March 28, 2015

Scrolling Headlines:

Closing arguments presented, jury deliberations begin Friday in first of four 2012 gang rape trials -

Friday, March 27, 2015

UMass library opens groundbreaking 3D printing lab -

Thursday, March 26, 2015

Defendant in 2012 gang rape case says accuser consented to sex -

Thursday, March 26, 2015

For the love of the craft: UMass Juggling Club -

Thursday, March 26, 2015

UMass lacrosse looks for fourth straight victory versus Towson -

Thursday, March 26, 2015

The dark, twisty special on Robert Durst proves that, yet again, humanity’s biggest “Jinx” is hubris -

Thursday, March 26, 2015

Law and order, UMass style -

Thursday, March 26, 2015

Hillel fails to represent all Jewish students -

Thursday, March 26, 2015

UMass women’s lacrosse aims another perfect conference record against Duquesne -

Thursday, March 26, 2015

UMass heads home to take on Albany -

Thursday, March 26, 2015

Coming off weekend victory, UMass softball prepares for series against St. Josephs -

Thursday, March 26, 2015

‘The Last Man on Earth?’ more like, ‘The Worst Show on Earth’ -

Thursday, March 26, 2015

A new face for money -

Thursday, March 26, 2015

UMass hopes to carry momentum into weekend series against VCU -

Thursday, March 26, 2015

UMass Theatre Guild to present “Seussical” this weekend -

Wednesday, March 25, 2015

UMass eyes the future of its athletics with the hiring of Athletic Director Ryan Bamford -

Wednesday, March 25, 2015

Derrick Gordon to transfer from UMass in search of more prominent role -

Wednesday, March 25, 2015

Local author and activist Don Ogden writes to make environmental change -

Wednesday, March 25, 2015

Chiarelli: Football the center of attention Tuesday at Bamford’s hiring -

Wednesday, March 25, 2015

MANNA soup kitchen continues to feed the local hungry in Northampton -

Wednesday, March 25, 2015

‘Holy Motors’ confounds

Get ready for a French romp of avant-garde proportions, spending a full day alongside an actor struggling with his identity and coming to terms with his multiple lives.

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“Holy Motors” sets up the story showing an audience sleeping while an old movie is playing. Le Dormeur (Leos Carax) is the catalyst for starting up “Holy Motors.” As it begins to pick up, the main focus of the film is a day in the life of Monsieur Oscar (Denis Lavant), an actor who plays other people in the real world without any cameras.

The film follows Oscar on his daily journey through multiple lives, each extremely different from the next. From dawn to dusk, Oscar is a family man, beggar, captain of industry, motion capture artist, dying old man, assassin, accordion player and various other personalities.

The cinematography in “Holy Motors” is mystifying as it views the city of Paris through glass windows and projects Oscar’s loneness as he switches lives within a scheduled time frame.

During each switch, it’s back into the pale horse limousine, providing both comfort and a sense of claustrophobia at the same time, which is, at times, overwhelming. Throughout Oscar’s day the audience sees the impact that each life has on him before suiting up into the next costume and make-up.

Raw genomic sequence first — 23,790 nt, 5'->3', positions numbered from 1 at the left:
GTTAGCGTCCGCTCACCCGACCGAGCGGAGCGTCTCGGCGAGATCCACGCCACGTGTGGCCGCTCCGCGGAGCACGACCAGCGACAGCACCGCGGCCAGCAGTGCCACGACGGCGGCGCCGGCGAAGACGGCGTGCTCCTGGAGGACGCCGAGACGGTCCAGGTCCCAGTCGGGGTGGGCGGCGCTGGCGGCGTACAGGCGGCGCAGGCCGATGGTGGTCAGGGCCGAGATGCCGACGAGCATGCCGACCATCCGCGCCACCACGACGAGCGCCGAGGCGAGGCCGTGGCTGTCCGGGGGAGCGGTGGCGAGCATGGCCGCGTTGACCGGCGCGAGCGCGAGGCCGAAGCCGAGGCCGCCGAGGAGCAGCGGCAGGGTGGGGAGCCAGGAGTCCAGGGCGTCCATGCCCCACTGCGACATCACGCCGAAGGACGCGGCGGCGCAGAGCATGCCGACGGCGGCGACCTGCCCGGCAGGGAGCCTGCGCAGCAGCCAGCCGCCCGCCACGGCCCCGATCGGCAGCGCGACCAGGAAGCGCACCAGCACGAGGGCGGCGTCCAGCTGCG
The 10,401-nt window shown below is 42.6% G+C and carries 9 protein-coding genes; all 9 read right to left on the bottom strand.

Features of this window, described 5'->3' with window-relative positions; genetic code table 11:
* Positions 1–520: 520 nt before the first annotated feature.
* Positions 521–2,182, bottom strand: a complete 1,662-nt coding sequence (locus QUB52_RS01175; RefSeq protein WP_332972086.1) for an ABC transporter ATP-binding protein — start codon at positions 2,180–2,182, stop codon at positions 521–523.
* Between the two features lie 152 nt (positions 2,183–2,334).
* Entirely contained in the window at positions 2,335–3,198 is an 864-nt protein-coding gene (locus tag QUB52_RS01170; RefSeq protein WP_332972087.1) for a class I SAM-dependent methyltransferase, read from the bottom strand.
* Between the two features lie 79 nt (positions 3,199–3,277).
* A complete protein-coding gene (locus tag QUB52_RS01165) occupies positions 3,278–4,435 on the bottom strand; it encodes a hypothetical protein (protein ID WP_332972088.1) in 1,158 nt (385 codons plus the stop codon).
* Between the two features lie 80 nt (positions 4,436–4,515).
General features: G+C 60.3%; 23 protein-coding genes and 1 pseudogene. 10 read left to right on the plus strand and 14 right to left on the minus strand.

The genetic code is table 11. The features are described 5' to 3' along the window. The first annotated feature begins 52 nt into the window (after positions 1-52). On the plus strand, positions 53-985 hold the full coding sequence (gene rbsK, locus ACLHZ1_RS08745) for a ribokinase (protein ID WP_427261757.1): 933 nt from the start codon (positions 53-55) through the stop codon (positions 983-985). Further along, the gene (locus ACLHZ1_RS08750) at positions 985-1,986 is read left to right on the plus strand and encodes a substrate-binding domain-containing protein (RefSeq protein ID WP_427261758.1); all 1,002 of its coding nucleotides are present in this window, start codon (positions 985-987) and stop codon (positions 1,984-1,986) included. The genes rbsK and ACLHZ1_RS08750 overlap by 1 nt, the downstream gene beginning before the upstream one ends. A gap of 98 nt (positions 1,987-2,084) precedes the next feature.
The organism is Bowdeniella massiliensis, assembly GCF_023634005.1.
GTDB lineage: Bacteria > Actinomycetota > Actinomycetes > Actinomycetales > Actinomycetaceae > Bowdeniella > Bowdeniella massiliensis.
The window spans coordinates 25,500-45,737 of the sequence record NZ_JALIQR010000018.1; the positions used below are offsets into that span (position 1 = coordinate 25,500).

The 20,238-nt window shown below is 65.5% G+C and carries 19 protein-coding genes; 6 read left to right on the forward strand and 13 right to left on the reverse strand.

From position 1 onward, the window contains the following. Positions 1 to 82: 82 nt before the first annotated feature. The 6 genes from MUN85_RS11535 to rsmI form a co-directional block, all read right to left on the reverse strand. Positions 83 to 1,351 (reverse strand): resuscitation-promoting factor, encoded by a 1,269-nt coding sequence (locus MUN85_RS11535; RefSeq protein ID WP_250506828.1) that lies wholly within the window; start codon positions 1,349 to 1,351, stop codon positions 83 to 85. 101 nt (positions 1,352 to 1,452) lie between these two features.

Each personality is unique, which is entertaining, but it leaves many questions unanswered. It’s not made clear who Oscar is or what the intentions of his agency are, but it doesn’t seem to matter; the film is about a day in his life, not the reasons behind the things he does.

But it’s still an avant-garde film that has very weird and sometimes spontaneous turns within the plot. The first half hour of the movie leaves audiences dumbfounded at what’s being presented on screen.

“Holy Motors” plays out much like a Bollywood film, presenting audiences with multiple genres that vary with each scene. At one point the film is like a drama then it switches into a crime thriller; flip-flopping between different genres as Oscar switches personalities.

Nearing the climax of the “Holy Motors” the audience sees the impact that the multiple lives have on Oscar. Even his chauffer Celine (Edith Scob) notices the amount of stress her actor is under.

“Holy Motors” demonstrates Oscar’s grief by introducing Jean (Kylie Minogue) suddenly as Celine almost smashes into another agency car. The scenes shared between Oscar and Jean give audiences a little background into Oscar’s past. It’s this scene that explains the tragic romance the pair once shared and their daily struggles with their own identities. This identity struggle is another central theme of the film.

Screenplay writer and director Leos Carax, a film critic-turned-director, guides the audience through his scripted world of Paris. Carax has directed many short films, like “My Last Minute” (2006) and “42 One Dream Rush” (2009).

“Holy Motors” also contains several shocking moments that stand out against the rest of the film’s plot, including scenes of graphic violence and sexuality. It’s hard to say exactly what Carax is trying to accomplish with “Holy Motors,” but he does know what he’s doing with the cinematography and sometimes dark mise-en-scene.

For those unfamiliar with French avant-garde film, “Holy Motors” falls flat in terms of humor; fans of French avant-garde will get certain jokes instantly, but a viewer unfamiliar will be left all the more confused. Even so, the humor in the film is as dry as tumbleweed moving across the movie screen.

Carax has created something that most film critics will talk about in future generations. It’s a film that has a few what the hell moments, dry dull humor and gritty mise-en-scene pieces scattered across the underbelly of Paris. For avant-garde fans it’s a good film, but “Holy Motors” won’t appeal to every persons best interests.

Paul Bagnall can be reached at pbagnall@student.umass.edu

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